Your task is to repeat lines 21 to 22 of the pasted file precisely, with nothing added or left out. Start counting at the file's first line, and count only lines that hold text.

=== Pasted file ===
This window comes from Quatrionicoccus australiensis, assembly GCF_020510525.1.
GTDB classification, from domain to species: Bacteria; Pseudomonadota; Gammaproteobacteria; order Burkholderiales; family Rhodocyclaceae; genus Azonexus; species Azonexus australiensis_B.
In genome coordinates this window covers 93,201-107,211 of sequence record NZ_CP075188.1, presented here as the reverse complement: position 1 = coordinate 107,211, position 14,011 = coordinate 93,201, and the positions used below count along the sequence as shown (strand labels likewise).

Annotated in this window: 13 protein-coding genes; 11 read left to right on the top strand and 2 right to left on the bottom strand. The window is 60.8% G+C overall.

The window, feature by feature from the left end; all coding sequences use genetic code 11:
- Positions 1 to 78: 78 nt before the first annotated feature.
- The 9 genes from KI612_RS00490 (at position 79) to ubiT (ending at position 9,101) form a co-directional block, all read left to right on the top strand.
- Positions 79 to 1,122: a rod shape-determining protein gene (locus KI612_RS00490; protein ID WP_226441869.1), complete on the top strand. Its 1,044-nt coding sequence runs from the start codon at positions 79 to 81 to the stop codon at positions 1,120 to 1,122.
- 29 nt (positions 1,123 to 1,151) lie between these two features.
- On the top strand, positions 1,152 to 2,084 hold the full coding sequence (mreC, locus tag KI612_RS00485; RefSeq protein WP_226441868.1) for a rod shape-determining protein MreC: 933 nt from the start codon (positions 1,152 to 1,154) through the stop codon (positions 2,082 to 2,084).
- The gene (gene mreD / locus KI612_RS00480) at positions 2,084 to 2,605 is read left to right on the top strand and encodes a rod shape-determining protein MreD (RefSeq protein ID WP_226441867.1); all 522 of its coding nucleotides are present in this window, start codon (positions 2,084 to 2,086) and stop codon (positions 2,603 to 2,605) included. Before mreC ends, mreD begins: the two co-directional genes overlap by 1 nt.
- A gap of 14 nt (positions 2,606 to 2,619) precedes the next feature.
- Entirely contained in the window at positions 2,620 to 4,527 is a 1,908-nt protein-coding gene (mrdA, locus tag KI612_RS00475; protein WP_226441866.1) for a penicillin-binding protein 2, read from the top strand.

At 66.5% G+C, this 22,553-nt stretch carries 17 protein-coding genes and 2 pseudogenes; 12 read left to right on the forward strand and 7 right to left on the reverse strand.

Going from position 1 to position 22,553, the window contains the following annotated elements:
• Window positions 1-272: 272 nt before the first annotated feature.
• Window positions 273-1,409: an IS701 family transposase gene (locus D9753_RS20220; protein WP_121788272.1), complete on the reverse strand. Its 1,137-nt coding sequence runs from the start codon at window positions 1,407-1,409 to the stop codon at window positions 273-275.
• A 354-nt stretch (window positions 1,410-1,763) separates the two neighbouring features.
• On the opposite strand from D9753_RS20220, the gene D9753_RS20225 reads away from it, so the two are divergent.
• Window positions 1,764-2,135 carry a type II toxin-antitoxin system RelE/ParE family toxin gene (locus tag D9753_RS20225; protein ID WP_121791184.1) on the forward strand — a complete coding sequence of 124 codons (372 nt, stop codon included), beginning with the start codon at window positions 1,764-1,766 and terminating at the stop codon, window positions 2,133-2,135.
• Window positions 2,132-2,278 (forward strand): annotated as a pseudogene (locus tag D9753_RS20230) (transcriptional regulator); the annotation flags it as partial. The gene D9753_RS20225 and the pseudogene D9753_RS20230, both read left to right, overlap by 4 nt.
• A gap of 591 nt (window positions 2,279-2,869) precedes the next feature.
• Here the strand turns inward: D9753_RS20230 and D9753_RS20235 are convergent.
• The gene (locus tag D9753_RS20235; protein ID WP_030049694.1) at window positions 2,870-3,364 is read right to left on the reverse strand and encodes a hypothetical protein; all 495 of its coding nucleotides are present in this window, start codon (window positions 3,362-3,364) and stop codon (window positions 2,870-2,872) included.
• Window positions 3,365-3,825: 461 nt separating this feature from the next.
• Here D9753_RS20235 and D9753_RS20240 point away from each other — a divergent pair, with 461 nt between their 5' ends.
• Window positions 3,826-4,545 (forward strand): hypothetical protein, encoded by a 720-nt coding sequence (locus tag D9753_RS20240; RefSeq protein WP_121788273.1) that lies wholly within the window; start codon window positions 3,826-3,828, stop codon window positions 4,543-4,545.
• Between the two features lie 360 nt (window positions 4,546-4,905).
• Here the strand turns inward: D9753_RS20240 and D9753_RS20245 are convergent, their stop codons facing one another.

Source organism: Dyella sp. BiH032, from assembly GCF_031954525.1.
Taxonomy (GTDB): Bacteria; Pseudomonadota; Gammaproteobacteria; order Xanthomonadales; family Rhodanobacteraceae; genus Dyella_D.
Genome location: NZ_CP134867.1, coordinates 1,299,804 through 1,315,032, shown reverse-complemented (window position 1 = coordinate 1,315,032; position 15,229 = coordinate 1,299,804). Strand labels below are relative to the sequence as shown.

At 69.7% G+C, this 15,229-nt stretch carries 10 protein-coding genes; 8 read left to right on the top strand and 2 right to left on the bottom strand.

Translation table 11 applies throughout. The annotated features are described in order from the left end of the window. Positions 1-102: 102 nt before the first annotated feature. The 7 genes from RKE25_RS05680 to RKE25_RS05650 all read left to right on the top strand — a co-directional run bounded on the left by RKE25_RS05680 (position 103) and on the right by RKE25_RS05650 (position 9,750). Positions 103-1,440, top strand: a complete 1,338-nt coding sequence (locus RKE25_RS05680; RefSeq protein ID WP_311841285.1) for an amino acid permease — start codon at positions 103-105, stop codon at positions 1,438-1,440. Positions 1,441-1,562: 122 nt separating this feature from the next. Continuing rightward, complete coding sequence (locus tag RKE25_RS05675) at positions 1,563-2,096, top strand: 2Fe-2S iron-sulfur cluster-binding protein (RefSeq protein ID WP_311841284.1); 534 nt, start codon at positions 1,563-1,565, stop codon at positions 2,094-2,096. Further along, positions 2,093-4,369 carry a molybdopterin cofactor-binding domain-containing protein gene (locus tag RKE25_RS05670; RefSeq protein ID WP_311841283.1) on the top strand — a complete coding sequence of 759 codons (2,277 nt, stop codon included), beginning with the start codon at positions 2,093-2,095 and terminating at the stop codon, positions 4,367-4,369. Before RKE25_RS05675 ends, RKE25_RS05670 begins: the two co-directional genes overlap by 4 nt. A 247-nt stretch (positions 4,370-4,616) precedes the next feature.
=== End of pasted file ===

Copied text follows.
• Window positions 2,132-2,278 (forward strand): annotated as a pseudogene (locus tag D9753_RS20230) (transcriptional regulator); the annotation flags it as partial. The gene D9753_RS20225 and the pseudogene D9753_RS20230, both read left to right, overlap by 4 nt.
• A gap of 591 nt (window positions 2,279-2,869) precedes the next feature.